SAN JOSE -- Gunfire shook a quiet neighborhood in the East San Jose foothills Thursday night when a resident claiming self-defense shot and killed a would-be intruder.

As a precaution while they sort out the facts, San Jose police preliminarily listed the shooting as the city's eighth homicide of the year.

The shots rang out just before 8 p.m. on Pine Ridge Way, nestled off Clayton Road. The man believed to have fired some of the shots called police and met them at his home, and told officers an unknown person had tried to break in and fired shots into the residence.

"He said somebody had attempted to break into his home, and at some point he saw some shadows or silhouettes of a person," said Officer Albert Morales, a San Jose police spokesman. "He armed himself with a firearm that belonged to him and returned fire in the direction of where this subject was, in defense of his life."

The resident and witnesses saw the two men get into a car and speed away. A short time later, a man suffering from at least one gunshot wound was dropped off at a nearby hospital, where he was pronounced dead.

Investigators said evidence including bullet casings appear to initially corroborate the resident's version of events. It was not immediately clear why the home was targeted.


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Police have since connected the person who died -- described only as a man in his 20s -- to the shootout, where investigators were seen removing weapons as they worked late into the night canvassing the neighborhood.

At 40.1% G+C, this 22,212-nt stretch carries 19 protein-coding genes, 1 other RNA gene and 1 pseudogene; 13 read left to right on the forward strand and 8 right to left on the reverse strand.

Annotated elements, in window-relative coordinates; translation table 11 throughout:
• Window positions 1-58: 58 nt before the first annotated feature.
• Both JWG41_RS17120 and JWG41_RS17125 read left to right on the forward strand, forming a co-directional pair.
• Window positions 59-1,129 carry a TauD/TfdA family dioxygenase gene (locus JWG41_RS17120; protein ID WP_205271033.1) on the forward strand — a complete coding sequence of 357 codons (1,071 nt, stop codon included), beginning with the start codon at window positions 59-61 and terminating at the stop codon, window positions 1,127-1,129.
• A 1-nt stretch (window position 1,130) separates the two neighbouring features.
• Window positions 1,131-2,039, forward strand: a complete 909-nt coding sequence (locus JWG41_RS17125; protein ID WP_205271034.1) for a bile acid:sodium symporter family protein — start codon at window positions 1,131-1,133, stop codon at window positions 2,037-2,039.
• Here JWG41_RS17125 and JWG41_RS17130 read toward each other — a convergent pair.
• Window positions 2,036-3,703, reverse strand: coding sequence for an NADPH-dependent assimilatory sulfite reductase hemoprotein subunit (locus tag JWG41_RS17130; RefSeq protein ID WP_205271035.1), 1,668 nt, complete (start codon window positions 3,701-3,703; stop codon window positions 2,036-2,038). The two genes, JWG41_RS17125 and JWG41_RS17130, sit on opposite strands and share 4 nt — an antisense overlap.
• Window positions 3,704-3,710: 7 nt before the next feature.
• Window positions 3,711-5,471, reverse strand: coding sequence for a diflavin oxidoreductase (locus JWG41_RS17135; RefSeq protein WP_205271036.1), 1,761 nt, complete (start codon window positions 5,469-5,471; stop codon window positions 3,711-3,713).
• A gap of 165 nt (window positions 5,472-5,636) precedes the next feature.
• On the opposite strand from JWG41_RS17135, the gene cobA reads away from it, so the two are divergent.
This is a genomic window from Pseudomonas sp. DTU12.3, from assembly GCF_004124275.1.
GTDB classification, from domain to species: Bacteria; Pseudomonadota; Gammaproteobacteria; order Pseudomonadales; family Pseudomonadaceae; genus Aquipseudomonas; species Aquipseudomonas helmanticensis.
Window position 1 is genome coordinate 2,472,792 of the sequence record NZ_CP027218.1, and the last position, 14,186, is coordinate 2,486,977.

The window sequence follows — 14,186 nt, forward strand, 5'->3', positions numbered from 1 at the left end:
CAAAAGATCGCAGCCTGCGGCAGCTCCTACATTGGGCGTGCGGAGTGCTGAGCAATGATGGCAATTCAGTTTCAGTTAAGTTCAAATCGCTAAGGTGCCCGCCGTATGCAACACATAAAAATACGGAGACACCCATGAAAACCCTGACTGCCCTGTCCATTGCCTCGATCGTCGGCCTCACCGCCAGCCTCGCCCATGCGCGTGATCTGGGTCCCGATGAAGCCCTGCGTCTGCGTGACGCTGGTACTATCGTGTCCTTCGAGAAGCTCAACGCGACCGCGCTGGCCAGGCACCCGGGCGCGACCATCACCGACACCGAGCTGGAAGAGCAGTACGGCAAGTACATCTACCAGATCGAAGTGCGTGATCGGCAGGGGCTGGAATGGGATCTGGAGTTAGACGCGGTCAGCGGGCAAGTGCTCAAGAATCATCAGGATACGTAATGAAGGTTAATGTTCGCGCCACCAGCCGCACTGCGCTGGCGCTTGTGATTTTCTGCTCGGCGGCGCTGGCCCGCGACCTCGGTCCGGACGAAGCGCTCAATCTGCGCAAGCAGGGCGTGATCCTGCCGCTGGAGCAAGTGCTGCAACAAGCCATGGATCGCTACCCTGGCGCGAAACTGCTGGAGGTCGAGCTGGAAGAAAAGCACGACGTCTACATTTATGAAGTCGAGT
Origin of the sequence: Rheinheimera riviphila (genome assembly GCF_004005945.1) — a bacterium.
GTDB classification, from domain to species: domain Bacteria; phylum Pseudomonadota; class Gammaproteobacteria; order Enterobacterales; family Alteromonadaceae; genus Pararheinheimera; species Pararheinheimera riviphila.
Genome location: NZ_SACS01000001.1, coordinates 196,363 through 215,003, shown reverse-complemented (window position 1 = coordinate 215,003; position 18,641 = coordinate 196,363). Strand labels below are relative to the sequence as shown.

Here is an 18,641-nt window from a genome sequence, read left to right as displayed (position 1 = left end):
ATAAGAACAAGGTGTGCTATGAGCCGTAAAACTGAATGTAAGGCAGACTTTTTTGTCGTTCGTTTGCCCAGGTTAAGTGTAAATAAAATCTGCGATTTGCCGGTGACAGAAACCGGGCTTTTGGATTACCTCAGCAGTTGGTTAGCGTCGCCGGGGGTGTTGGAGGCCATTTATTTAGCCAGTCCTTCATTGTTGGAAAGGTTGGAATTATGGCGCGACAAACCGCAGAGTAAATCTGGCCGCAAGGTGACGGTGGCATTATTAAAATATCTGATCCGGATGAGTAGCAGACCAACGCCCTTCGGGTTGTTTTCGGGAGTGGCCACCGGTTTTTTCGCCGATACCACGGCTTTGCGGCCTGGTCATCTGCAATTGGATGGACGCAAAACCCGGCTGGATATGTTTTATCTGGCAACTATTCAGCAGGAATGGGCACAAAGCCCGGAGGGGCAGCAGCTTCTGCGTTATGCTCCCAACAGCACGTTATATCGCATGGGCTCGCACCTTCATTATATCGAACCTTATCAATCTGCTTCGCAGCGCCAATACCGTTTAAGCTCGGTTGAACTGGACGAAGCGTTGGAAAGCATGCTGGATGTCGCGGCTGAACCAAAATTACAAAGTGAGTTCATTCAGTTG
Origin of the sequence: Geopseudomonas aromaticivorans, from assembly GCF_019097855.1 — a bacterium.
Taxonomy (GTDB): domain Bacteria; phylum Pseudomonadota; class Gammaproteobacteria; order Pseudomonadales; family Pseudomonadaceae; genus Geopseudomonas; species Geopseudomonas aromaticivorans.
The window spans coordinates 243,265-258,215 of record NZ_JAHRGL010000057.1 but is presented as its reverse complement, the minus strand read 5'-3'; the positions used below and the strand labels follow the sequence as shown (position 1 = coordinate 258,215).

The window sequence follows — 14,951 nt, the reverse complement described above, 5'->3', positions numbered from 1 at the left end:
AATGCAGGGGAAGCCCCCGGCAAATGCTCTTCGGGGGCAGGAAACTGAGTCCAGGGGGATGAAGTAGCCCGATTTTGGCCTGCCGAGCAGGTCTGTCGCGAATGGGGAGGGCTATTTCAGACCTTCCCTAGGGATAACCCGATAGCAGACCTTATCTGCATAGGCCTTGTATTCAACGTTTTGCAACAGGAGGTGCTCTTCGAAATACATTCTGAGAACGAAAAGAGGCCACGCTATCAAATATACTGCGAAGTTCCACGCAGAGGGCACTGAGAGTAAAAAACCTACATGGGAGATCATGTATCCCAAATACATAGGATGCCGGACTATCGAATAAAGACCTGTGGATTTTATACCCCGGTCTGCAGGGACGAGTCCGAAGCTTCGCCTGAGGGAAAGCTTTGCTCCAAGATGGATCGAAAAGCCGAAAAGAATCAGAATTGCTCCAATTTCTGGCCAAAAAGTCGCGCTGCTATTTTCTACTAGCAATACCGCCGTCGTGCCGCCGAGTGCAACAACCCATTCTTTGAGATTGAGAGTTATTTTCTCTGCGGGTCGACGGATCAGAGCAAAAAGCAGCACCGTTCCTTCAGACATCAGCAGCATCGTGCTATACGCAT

Law-enforcement sources said police have identified at least one other suspect in the case, a man who was taken to the hospital for a gunshot wound after being tracked to a location in South San Jose. The man, who is expected to survive, is believed to have been wounded by the same gunfire that killed the first man.

Besides the resident, police are interviewing several people linked to the men who were shot, sources said. Morales declined to confirm that detail, but did say detectives are sorting through a string of conflicting accounts.

"This case is very confusing, with lots of moving parts," Morales said. "Some of the stories being provided, there are inaccuracies and inconsistencies."

The death is being investigated as a homicide as a matter of protocol, until there is a clear-cut cause and questions about the circumstances are answered to detectives' satisfaction. Even if the self-defense claim is upheld, it could remain classified as a homicide if authorities place culpability of the death on one or more accomplices.

Neighbors reacted with a mix of shock and stoicism to the news. Some described the residents of the home where the shooting occurred as "good people."

Fabiola Miranda recently moved to the area and heard several gunshots followed by the massive police response.

"The next thing I know, the cops are coming and closing down the street," Miranda said. "This neighborhood is very quiet and peaceful. This is the first time I've ever seen something like this."

Paul Souza, a lifelong resident of the sleepy enclave where roosters could be heard crowing early Friday, said the shooting triggered an extensive search.

"They searched my yard, my neighbors' yards. They were looking for weapons," Souza said.

He added that he saw "nothing out of the ordinary" at the home, and that he has had his own encounters with burglars in the neighborhood. But he didn't see Thursday's violence as a random instance that could foretell more incidents for his street.

"I'm sure it happened for some reason," Souza said. "It didn't come of out of nowhere."

Contact Robert Salonga at 408-920-5002. Follow him at Twitter.com/robertsalonga.